Seeing Things, Saying Things

Musings About Writing, Photography and Teaching

Industrial Space

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You can find blocks like this one in every American city and town of any size.

An old red brick factory sits in the heart of the city, often next to a railroad track.

Some of these industries are very much alive and well while others sit silent and vacant as monuments to another era. In a few cases, the buildings have been repurposed.

I’m not sure of the status of this industrial site in Marion, Ohio, but there is something about it that is quintessentially American and typical of the Midwest.

The boarded up windows on the first floor suggest abandonment, but the windows on the second floor suggests life.

The fading paint on the side that once proclaimed what company owned this building and what it made is a testament to another time.

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Written by csanders429

October 18, 2017 at 6:17 am

Eyes on a Landing Spot

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I was sitting on the bank of the Vermilion River where an endless parade of boats along with birds coming and going gave me something to watch. A gull swoops down over the water, its eyes on a landing spot just ahead.

Written by csanders429

October 17, 2017 at 7:23 am

Field of Driftwood

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You will find driftwood on just about any beach. Trees get knocked down in storms, fall into a lake and the water current takes them along for a ride.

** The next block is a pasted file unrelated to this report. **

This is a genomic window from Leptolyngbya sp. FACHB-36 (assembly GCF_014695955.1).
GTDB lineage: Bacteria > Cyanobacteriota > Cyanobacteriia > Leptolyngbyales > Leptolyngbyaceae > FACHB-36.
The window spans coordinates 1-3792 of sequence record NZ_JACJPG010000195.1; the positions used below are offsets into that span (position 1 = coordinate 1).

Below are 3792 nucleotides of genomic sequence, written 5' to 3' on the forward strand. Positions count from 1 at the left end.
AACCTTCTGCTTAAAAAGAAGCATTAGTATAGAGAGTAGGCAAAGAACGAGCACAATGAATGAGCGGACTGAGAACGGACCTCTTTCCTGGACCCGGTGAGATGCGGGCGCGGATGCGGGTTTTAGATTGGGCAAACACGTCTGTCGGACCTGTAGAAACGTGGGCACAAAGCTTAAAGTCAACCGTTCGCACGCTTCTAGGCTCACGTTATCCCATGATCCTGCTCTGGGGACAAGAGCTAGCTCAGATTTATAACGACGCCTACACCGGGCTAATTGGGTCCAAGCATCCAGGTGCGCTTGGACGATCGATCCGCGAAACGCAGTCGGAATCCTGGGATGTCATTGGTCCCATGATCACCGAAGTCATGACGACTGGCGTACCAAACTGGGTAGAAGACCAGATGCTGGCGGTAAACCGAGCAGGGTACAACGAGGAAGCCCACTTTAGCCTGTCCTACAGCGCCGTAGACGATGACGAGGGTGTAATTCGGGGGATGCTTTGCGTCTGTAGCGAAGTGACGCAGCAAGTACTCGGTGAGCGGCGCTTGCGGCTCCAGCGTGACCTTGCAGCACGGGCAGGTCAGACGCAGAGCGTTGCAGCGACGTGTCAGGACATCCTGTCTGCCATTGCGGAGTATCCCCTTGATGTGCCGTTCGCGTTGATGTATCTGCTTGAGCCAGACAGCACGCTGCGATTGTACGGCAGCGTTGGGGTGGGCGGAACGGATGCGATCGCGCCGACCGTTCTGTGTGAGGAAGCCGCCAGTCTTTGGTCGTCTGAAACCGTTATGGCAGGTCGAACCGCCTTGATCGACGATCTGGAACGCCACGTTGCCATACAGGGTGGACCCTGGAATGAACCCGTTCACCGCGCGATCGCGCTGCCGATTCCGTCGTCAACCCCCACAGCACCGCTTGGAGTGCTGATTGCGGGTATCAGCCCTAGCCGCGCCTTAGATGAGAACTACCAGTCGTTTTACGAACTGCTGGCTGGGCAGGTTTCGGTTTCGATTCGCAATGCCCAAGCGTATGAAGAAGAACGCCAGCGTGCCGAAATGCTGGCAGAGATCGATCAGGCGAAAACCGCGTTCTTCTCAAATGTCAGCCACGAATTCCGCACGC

In time, the currents carry the drifting wood back to shore and deposit it. Maybe a high tide will sweep the wood back out for another ride on the water or maybe this will be the permanent home for the piece of driftwood.

This field of driftwood is at the far eastern end of the beach at Headlands Beach State Park near Mentor, Ohio.

In the background is the Fairport Harbor West Breakwater lighthouse.

 

Brandywine Falls in the Fall

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Anytime is a good time to visit Brandywine Falls in the Cuyahoga Valley National Park, but autumn, in particular, is a popular time.

Last year I had to park down the road a ways and walk a trail to reach the falls.

There were, of course, crowds of people walking the stairways that lead to the waterfall, which is 65 feet and cuts through Berea Sandstone at its top through shale as the water descends in a bridal veil appearance.

In the 19th century earlier settlers in the Cuyahoga Valley used the falls to power grist and woolen mills. Those plus the village of Brandywine are gone now, but traces of them remain.

Bridges of Cleveland

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The Flats area of Cleveland features several bridges over the Cuyahoga River.

Many carry or once carried railroad tracks that served industries in this traditional industrial district.

But many of the industries are gone, although not all of them, and some of the tracks are gone, too.

Shown are two angles of a drawbridge that once carried the Baltimore & Ohio Railroad over a branch of the river.